- Vines are growing on the exterior walls, ripping up and widening wall cracks.
- Tree branches are closer than 7 feet to your house, clogging gutters and damaging your roof.
- Vent pipes and roof joints have wear and tear and/or are pulling away from the house.
- There’s a leak in the attic, which, given its location, spells trouble for the rest of your house below.
- Soffit intake and ridge vents (responsible for providing ventilation to the roof) clog or suffer from wear and tear.
- The boiler backs up.
- The water heater backs up because it's clogged with sediment.
- Your water shutoff system doesn’t work when there’s a suspected leak.
- Your sump pump clogs and there isn’t a backup sump pump to drain out water.
That’s kind of a lot.
Categories of Destruction
There’s no one-size-fits-all when it comes to water damage. Instead, there are three categories and four classes.
This usually results from faucets, toilet tanks, and drinking fountains. The liquid is clean and fairly sanitary.
However, if the situation isn’t dealt with immediately, mold can grow, escalating the status to Category 2.
As implied from the description of Category 1, Category 2 usually stems from an overflowing dishwasher, toilet (only some urine) or washing machine, or sink drains. Originally dubbed “grey water,” the liquid carries some contaminants that, if ingested, may lead to illness or discomfort.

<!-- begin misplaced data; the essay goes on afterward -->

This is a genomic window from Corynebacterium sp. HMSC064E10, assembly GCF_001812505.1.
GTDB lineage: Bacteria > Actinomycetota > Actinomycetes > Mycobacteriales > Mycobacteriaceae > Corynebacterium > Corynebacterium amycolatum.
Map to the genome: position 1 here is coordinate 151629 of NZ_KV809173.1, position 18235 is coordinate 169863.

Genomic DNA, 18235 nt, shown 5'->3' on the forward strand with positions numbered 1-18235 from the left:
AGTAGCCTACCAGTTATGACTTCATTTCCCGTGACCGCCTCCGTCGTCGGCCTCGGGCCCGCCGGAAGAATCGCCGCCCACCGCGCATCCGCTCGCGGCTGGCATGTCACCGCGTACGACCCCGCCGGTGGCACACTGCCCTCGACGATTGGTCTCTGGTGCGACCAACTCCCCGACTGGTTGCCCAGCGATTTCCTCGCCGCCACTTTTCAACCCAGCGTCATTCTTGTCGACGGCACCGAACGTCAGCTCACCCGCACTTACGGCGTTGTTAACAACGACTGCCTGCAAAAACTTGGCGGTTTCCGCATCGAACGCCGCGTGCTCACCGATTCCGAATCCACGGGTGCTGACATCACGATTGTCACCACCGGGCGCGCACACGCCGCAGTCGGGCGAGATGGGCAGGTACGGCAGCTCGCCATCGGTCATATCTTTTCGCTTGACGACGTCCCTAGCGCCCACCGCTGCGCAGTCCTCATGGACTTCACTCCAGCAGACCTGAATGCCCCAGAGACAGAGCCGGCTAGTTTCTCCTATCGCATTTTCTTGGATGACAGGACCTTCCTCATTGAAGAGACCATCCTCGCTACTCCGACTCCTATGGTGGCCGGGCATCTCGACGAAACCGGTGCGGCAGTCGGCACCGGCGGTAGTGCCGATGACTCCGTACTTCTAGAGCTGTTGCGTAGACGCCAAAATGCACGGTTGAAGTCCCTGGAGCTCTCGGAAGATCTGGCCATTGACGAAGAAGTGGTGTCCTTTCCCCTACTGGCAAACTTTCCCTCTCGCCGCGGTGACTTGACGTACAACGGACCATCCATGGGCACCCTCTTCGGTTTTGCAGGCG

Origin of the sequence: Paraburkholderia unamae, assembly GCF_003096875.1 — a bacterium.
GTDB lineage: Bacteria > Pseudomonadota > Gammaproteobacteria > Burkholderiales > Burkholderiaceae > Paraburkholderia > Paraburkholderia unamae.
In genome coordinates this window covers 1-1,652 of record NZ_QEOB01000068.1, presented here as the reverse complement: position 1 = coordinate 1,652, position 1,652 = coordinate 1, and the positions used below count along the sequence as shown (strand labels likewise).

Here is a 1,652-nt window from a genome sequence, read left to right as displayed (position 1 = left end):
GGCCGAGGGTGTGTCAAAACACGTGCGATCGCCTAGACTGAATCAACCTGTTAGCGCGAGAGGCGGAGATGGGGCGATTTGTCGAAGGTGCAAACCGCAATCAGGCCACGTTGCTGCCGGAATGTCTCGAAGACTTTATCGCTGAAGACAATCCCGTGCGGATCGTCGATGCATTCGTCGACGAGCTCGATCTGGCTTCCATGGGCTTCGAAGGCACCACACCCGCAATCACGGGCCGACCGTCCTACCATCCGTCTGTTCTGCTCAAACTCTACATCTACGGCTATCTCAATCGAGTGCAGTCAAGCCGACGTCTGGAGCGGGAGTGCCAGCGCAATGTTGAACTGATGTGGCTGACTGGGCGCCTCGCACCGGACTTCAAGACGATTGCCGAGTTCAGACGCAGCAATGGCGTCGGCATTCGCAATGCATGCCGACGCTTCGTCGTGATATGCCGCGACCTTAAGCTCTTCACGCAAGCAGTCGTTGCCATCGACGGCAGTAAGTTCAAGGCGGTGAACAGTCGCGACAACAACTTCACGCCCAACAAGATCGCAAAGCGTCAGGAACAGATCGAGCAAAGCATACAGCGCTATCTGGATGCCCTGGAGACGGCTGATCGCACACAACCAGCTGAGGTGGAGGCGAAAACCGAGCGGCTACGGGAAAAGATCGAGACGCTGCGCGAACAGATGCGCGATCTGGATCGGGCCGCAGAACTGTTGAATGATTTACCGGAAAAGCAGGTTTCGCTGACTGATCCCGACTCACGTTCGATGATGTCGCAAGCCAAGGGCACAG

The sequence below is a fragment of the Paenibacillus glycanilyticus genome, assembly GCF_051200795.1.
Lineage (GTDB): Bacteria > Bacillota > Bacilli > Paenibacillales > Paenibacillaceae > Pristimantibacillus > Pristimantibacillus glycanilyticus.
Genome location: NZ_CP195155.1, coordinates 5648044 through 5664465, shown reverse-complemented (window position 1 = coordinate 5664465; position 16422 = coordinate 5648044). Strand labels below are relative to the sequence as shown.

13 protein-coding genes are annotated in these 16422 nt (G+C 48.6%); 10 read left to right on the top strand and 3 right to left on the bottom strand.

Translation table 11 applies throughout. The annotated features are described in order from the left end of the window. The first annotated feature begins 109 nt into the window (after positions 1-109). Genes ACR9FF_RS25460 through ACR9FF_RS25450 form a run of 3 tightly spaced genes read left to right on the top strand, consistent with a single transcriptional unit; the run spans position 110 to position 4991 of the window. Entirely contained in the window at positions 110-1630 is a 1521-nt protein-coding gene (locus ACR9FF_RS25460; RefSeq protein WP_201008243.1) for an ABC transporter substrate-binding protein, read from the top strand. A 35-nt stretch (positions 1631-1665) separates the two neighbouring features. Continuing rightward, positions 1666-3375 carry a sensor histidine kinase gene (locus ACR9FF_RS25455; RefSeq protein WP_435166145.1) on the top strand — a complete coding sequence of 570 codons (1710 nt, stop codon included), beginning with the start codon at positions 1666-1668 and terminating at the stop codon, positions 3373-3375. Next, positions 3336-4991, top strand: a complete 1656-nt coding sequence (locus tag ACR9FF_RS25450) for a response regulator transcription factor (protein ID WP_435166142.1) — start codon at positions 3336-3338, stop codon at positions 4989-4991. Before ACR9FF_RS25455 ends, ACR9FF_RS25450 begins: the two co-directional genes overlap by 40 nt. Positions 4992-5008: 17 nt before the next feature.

This is the most extreme of the categories. How bad? Let’s just say people use the words “black water” for the liquid.
Yep, it’s that unsanitary. In fact, ingesting or using “black water” may cause serious illness or, in some circumstances, even death.
This degree of unsanitariness is the result of a sewage backup, flooding rivers or streams, toilet overflow (with feces), and any stagnant pool of water in the house that's left untreated, which becomes a cesspool of bacteria and mold.
Classes of Destruction
Here are the classes of destruction pertaining to water damage.
It has the lowest and easiest evaporation rate. The water damage only affects a part of the room. It only impacts materials with a low permeance rate such as plywood and concrete.
The evaporation rate is fast. The entire room, carpet and cushioning included, are wet. The walls are too, with at least 12 inches of moisture, affecting the structural materials.
This class has the fastest evaporation rate of them all. The ceilings, walls, insulation, carpet, and sub-floors are saturated, as the source of the liquid may come from the overhead (i.e. attic or upstairs leak).
This applies to specialty drying situations, where low porous materials (hardwood, brick, and stone) are saturated. These materials require longer drying times and may call for more work to ensure they are completely dry.
Questions and comments about water damage and water damage restoration
Also, if you need any advice or have questions or comments about water damage and water damage restoration, contact us—we're happy to help you out!